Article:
In 1771 Hopewell Furnace went into blast for the first time. By that same year America was well on the way to revolution. America's iron industry was then producing some 15% of the world's supply of iron, more than was being smelted in Great Britain. Among the leaders of the revolutionary movements, which would result in independence, were her ironmasters, including Mark Bird. By 1775 he had served on numerous committees and other bodies preparing for war with England. His role was enhanced through such in-laws as James Wilson, George Ross (ironmaster of the Mary Ann Furnace) and George Read, all future signers of the Declaration of Independence.
Once fighting began, Mark Bird served as both Militia Colonel and as a Deputy Quartermaster General. As the latter, he helped obtain badly needed supplies for George Washington's forces both before and during their stay at Valley Forge. However, his most important contribution to the war effort was as owner and ironmaster of Hopewell Furnace.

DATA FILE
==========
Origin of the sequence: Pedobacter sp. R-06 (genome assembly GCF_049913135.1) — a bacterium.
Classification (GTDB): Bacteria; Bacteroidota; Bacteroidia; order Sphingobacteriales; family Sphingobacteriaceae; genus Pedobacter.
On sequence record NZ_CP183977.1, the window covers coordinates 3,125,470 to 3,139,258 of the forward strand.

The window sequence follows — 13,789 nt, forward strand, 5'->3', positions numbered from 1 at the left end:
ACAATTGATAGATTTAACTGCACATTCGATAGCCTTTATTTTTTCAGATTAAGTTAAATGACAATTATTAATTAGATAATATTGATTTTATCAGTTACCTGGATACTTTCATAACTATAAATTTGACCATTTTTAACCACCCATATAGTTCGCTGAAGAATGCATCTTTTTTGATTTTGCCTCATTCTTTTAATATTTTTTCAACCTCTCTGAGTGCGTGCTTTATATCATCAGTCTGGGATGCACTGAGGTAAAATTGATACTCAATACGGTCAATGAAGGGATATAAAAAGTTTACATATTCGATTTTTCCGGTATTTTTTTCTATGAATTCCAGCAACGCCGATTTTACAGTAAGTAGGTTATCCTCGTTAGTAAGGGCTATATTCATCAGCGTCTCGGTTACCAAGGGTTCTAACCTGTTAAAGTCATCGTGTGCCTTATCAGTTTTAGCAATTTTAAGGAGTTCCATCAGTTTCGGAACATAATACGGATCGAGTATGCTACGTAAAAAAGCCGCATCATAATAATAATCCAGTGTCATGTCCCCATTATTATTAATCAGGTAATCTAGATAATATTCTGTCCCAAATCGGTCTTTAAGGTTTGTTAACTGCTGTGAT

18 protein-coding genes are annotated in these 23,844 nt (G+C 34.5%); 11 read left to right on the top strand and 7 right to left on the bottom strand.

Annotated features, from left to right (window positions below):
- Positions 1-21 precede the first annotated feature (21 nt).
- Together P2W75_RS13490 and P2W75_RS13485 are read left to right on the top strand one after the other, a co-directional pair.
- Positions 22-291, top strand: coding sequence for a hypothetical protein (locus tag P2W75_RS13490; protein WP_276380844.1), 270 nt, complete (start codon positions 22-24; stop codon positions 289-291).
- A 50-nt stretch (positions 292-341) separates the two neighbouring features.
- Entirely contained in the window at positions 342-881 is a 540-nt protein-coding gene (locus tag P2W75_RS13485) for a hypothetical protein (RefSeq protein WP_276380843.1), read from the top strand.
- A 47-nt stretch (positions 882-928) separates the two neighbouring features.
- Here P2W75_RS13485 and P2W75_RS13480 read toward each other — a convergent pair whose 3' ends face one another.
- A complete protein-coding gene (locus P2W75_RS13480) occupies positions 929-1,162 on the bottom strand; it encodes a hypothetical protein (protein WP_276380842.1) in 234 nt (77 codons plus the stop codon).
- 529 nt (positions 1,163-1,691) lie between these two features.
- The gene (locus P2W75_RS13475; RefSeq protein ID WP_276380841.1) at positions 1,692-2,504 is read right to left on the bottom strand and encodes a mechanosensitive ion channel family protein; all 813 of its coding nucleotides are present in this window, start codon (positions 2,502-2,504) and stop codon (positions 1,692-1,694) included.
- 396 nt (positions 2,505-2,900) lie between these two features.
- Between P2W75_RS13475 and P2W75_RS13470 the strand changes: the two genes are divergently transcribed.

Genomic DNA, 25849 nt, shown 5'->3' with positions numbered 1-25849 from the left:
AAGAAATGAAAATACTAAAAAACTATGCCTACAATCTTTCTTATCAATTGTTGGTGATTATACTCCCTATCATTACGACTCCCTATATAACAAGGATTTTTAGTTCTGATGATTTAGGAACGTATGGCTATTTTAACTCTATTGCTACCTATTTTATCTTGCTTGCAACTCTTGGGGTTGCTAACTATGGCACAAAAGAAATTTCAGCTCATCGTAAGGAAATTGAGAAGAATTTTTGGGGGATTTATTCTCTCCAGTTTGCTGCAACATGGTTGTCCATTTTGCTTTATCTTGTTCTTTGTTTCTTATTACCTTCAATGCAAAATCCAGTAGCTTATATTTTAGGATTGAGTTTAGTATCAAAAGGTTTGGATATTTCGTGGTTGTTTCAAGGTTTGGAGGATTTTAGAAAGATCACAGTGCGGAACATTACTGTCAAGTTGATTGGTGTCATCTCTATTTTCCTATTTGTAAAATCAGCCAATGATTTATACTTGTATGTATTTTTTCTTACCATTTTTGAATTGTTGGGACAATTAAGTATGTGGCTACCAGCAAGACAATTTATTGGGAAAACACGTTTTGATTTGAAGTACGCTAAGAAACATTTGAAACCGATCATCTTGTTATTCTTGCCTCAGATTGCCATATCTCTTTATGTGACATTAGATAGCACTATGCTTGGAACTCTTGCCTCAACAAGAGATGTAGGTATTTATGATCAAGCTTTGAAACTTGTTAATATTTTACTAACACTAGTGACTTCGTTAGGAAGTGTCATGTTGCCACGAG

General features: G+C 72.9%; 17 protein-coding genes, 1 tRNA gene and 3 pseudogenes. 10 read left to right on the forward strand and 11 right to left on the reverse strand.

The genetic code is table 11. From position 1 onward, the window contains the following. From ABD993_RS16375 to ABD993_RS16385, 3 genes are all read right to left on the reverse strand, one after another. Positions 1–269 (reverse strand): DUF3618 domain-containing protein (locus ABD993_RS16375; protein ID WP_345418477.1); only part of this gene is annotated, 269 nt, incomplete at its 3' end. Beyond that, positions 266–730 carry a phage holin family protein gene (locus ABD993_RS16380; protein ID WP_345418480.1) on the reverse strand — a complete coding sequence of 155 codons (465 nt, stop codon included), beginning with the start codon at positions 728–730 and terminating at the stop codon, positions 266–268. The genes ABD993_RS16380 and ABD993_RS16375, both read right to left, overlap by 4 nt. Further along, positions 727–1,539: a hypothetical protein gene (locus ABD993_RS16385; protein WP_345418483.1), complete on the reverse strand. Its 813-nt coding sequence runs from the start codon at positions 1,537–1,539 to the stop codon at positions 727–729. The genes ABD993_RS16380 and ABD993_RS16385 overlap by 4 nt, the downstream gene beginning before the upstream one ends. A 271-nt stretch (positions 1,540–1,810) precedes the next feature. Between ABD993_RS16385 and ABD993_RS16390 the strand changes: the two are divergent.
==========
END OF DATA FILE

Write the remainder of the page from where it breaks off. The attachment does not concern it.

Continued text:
From 1775 to early 1778 (when France entered the war against Great Britain) the Americans had to look primarily to furnaces like Hopewell for iron cannon, shot and shell. Yet none of these sites had ever before cast ordnance. In spite of the difficulties of "learning by doing," the iron industry met the challenge. Hopewell alone produced 115 cannon for the Continental Navy, some of which were used aboard the frigate Randolph and gunboat Delaware. Even more importantly, Hopewell provided shot and shell to the Continental Army and Navy throughout the war, including 10-inch mortar shells used to help win the final major battle at Yorktown, Virginia.